Monday, January 17

Made in Pakistan

The vast majority of my clothes are bespoke. They're all cut by hand and stitched by machine one at a time. Of course, I'm not talking about some fancy custom suits or anything; no these are my clothes of choice, the stuff I wear whenever I can, my shalwar kameezes and qurtas, made of fabric I pick myself and then sent to good old Jameel for him to put together for me and only me. A suit costs around a tenner to source and produce, so we're really not talking about big ticket items here.

Nevertheless this does mean that I appreciate hand made stuff. I've seen fabric being knitted and then dyed. I've witnessed first hand the cutting and sewing that goes on. I've personally thanked the tailor who has, with his own hands, created something to hide my modesty and keep me warm (well, ish).

On the other hand I do also have some mass market stuff - you know from places like Gap and the like. Despite my relationship with tailors and the like, I am desensitised to items which make a shop rack. As far as I'm concerned they just appear on the shop rack by magic.

Today, I accompanied my father to a denim factory to see a friend of his. Although I've been to some factories before, I can't remember visiting or having access to one of this size and scale. Six thousand skilled workers and tens of production lines gives an idea of the capacity and output of the place, but more than that it was the machinery, both literally and metaphorically, which really impressed me.

Production was a mixture of manual labour and automated process. There were different sections for cutting, stitching, washing (it turns out that some jeans are actually quite literally washed with stones), quality assurance and packing, all in units of thousands at a time. Amusingly most of the cutters were men and most of the stitchers were women, but apart from that particular observation the workforce was mixed.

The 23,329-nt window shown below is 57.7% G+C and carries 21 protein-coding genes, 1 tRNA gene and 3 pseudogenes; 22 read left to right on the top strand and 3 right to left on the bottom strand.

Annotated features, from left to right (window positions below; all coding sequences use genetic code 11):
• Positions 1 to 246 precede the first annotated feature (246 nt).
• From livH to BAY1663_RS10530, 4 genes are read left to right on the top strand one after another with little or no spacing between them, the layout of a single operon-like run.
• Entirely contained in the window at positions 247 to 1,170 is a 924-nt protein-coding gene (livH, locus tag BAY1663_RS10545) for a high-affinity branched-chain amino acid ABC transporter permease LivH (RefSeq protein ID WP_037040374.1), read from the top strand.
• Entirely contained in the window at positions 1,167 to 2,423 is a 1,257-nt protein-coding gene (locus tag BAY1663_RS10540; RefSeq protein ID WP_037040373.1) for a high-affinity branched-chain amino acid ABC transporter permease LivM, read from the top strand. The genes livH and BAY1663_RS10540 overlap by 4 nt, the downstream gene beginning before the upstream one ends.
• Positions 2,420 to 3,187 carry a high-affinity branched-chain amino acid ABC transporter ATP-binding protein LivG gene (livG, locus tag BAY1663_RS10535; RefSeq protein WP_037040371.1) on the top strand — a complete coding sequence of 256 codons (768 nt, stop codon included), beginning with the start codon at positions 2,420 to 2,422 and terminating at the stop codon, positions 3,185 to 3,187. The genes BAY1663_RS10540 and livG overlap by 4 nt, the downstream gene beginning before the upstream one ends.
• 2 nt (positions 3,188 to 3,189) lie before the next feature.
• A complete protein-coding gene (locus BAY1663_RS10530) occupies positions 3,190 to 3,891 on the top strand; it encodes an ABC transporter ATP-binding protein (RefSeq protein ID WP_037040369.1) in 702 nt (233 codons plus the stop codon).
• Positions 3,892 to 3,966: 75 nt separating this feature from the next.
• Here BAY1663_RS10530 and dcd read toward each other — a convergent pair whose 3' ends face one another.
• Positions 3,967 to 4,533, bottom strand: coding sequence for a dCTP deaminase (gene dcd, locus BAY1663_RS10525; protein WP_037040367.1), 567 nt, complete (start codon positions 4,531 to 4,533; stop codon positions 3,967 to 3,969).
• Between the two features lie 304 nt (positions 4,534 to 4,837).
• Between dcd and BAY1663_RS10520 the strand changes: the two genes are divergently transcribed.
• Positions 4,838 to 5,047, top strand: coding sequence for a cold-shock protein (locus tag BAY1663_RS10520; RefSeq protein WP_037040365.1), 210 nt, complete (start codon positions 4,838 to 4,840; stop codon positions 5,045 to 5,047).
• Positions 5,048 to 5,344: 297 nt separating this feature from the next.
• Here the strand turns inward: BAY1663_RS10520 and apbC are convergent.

And they weren't just making do with what they had - no, they had access to industrial quality equipment, processes and management. Chain mail gloves for the cutters, health and safety notices including evacuation maps and fire handling equipment and multiple staff notice board listing union members and leaders were the subtle signs of professionalism here. More obvious was the heavy security and how power was all generated onsite. A lot of workplaces are quite proud of the ISO accreditations they've worked hard for, and it's easy to see why. I wonder how the standards here compare to those of factories in other countries?

I really missed my camera. There were so many shots screaming to be taken; not that I would have necessarily been able to - the looks we were getting were firmly placed somewhere between "dirty" and "curious". Similarly, I really wanted to talk to some of the people there, but I figured that was equally impossible.

And just like with my ethnic clothes, here before my eyes I could finally see the value being added to raw materials. This is where that twenty pounds (or at least part of it) went. How much to these particular workers, I'm not sure but I'm not sure I'll be taking stuff off the rack for granted any more. I even started wondering how many people were involved in the clothes I was wearing at the time.

Today was most definitely one of the highlights of my trip so far, both from an informative and enjoyable point of view. And despite not having anything at all to do with the factory, I couldn't help but feel a little proud of what Pakistan is able to achieve. Of course there's always room for improvement and I'm sure there was plenty of the bad stuff that I didn't see, but still, the potential and attitude was definitely there.

It certainly made me wonder how much the country was capable of if it wasn't bogged down with corruption and instability. And ironically just as I was thinking this in the car while leaving Korangi we happened to witness a car being held up by two motorcyclists. It's just such a shame.


  1. dork22:36

    '...and multiple staff notice board listing union members and leaders were the subtle signs of professionalism here.'

    Yes but how many of the workers could actually read the signs?

  2. Dork,

    Not quite sure what your point is here. Although literacy probably isn't as high there as it is in other places, I didn't see any evidence of those who weren't able to read not benefiting from unions and staff councils.

  3. Anon78611:39

    Great post. I enjoyed reading that and it was a bit of an eye-opener too.

  4. 'This is where that twenty pounds (or at least part of it) went.'

    Not even close :( They're lucky if the factory gets a third of that.